At Charles de Gaulle Airport, after a long walk through the labyrinth of Terminal 2, and in line with a bunch of families in Euro Disney paraphanelia, we finally reached the Air France check in counter.
When the attendant's eyebrows expressed put-on regret, I ironically couldn't help thinking of their lovely advertisement campaign. Those artistic Air France ads that portray ballet slippers, and other feminine photo montages that translate in a traveller's mind into breezy hassle free voyage. The attendant predictably explained to me that the flight was overbooked and that we would have to wait for a few hours, in what I believe is a truly detestable airport. In that moment, I missed the reliable Swiss who spend less care on advertisement but more effort on reliability . Furthermore, in my opinion, a delay in Zurich or Geneva airports would only mean that my kids would play longer in the play areas provided, and I could enjoy an additional cup of delectable coffee.
Here I was with my three children trying to bargain my guaranteed places on the flight that I had booked back to Geneva. The Air France representative was attentive, perhaps even compassionate and smiled at my allusion to their advertisements. However, he was surprised by my older son's interference into the conversation:
- "Monsieur! I have to get home for the match!"
- "Are you for Uruguay or Germany?" the representative responded.
- "Neither really..."
- "Well, I won't be watching either", the man told him.
And then my son admitted:
- "I actually want to go home to watch the first Fort Boyard of the season".
The attendant's face illuminated at the mention of the silliest show that my son fancies over a third place World Cup game. It is one of those shows that has two teams competing by climbing into a fort, swallowing spiders, jumping from heights, playing with scorpions or fire, and gathering gold coins hidden in the hay.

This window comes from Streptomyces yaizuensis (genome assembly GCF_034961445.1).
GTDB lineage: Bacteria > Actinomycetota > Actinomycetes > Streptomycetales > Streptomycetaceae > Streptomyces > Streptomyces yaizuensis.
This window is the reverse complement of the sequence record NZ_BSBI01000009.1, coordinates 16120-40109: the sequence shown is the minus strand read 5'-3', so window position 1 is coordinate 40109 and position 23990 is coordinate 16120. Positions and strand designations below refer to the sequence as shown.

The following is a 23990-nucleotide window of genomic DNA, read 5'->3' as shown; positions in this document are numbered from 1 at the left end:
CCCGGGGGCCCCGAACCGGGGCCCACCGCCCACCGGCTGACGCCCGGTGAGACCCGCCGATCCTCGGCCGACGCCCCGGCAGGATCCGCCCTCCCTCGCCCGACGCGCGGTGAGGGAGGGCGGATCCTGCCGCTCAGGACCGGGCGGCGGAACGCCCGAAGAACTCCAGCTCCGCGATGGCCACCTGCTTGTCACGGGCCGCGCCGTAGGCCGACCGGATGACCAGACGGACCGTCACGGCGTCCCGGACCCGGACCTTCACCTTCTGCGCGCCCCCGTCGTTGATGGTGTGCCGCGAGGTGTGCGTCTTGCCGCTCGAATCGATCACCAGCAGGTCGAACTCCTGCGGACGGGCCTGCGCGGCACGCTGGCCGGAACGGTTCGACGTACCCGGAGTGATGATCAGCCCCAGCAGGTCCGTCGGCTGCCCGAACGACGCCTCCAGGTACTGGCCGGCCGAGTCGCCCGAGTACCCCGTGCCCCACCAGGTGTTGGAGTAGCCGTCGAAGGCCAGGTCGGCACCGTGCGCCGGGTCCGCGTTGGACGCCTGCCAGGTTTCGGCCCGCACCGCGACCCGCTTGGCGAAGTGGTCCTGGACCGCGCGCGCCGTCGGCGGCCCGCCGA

- "I will do my best to get you and your family on that flight so you don't miss Fort Boyard," he smiled.
I waited at the gate, with sweet memories of our escapade to Versailles, our expedition to Euro Disney and our excursions in the heart of Paris. I thought a flight change was a small price to pay for the superb experience my children, parents, husband and I had for four days. But we were fortunate to be called on to the flight at the last minute. I couldn't help wonder if this had anything to do with my son's conversation with the Air France attendant.
On the plane, I sat next to a woman who was reading an issue of Le Monde. It obviously was a current issue. I carefully took mine out, noticing with relief that it was only four days old , but I still carefully folded the front page so the date wouldn't be too obvious to her. I was concerned that she would peer onto mine, especially if our reading became synchronized. And I laughed at the humorous media synchronization my son and the Air France representative had twenty minutes prior!